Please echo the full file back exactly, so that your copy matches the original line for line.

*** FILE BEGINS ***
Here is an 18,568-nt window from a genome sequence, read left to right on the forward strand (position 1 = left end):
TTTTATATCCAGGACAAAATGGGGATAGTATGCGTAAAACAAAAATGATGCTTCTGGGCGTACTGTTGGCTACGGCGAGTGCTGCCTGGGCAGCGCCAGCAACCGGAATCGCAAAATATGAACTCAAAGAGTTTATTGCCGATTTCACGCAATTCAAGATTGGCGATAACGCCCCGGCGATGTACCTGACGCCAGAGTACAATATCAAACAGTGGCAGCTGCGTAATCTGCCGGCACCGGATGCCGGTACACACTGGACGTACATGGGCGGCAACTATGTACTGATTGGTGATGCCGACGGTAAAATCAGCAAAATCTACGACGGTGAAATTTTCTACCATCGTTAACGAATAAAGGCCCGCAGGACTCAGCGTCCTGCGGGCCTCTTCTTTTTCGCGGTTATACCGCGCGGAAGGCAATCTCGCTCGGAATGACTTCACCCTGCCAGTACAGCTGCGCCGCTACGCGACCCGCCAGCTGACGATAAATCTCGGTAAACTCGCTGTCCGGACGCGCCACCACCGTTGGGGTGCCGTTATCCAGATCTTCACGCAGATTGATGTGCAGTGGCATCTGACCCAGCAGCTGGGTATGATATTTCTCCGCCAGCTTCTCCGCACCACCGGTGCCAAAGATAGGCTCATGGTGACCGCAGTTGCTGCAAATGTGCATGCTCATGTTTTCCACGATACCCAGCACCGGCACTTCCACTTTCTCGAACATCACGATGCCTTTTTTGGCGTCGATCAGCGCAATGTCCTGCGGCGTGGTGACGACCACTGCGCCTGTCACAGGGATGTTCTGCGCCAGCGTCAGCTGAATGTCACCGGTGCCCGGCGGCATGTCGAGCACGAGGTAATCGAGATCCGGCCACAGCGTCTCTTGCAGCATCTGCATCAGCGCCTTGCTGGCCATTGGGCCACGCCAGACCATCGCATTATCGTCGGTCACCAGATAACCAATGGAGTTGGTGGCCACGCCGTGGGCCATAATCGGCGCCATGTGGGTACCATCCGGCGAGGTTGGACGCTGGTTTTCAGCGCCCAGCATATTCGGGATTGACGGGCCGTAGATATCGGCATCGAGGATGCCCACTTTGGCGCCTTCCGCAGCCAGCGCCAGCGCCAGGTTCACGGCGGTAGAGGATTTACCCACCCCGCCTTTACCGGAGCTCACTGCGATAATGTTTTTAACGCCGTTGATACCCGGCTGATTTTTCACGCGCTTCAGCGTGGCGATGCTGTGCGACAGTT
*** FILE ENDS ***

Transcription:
Here is an 18,568-nt window from a genome sequence, read left to right on the forward strand (position 1 = left end):
TTTTATATCCAGGACAAAATGGGGATAGTATGCGTAAAACAAAAATGATGCTTCTGGGCGTACTGTTGGCTACGGCGAGTGCTGCCTGGGCAGCGCCAGCAACCGGAATCGCAAAATATGAACTCAAAGAGTTTATTGCCGATTTCACGCAATTCAAGATTGGCGATAACGCCCCGGCGATGTACCTGACGCCAGAGTACAATATCAAACAGTGGCAGCTGCGTAATCTGCCGGCACCGGATGCCGGTACACACTGGACGTACATGGGCGGCAACTATGTACTGATTGGTGATGCCGACGGTAAAATCAGCAAAATCTACGACGGTGAAATTTTCTACCATCGTTAACGAATAAAGGCCCGCAGGACTCAGCGTCCTGCGGGCCTCTTCTTTTTCGCGGTTATACCGCGCGGAAGGCAATCTCGCTCGGAATGACTTCACCCTGCCAGTACAGCTGCGCCGCTACGCGACCCGCCAGCTGACGATAAATCTCGGTAAACTCGCTGTCCGGACGCGCCACCACCGTTGGGGTGCCGTTATCCAGATCTTCACGCAGATTGATGTGCAGTGGCATCTGACCCAGCAGCTGGGTATGATATTTCTCCGCCAGCTTCTCCGCACCACCGGTGCCAAAGATAGGCTCATGGTGACCGCAGTTGCTGCAAATGTGCATGCTCATGTTTTCCACGATACCCAGCACCGGCACTTCCACTTTCTCGAACATCACGATGCCTTTTTTGGCGTCGATCAGCGCAATGTCCTGCGGCGTGGTGACGACCACTGCGCCTGTCACAGGGATGTTCTGCGCCAGCGTCAGCTGAATGTCACCGGTGCCCGGCGGCATGTCGAGCACGAGGTAATCGAGATCCGGCCACAGCGTCTCTTGCAGCATCTGCATCAGCGCCTTGCTGGCCATTGGGCCACGCCAGACCATCGCATTATCGTCGGTCACCAGATAACCAATGGAGTTGGTGGCCACGCCGTGGGCCATAATCGGCGCCATGTGGGTACCATCCGGCGAGGTTGGACGCTGGTTTTCAGCGCCCAGCATATTCGGGATTGACGGGCCGTAGATATCGGCATCGAGGATGCCCACTTTGGCGCCTTCCGCAGCCAGCGCCAGCGCCAGGTTCACGGCGGTAGAGGATTTACCCACCCCGCCTTTACCGGAGCTCACTGCGATAATGTTTTTAACGCCGTTGATACCCGGCTGATTTTTCACGCGCTTCAGCGTGGCGATGCTGTGCGACAGTT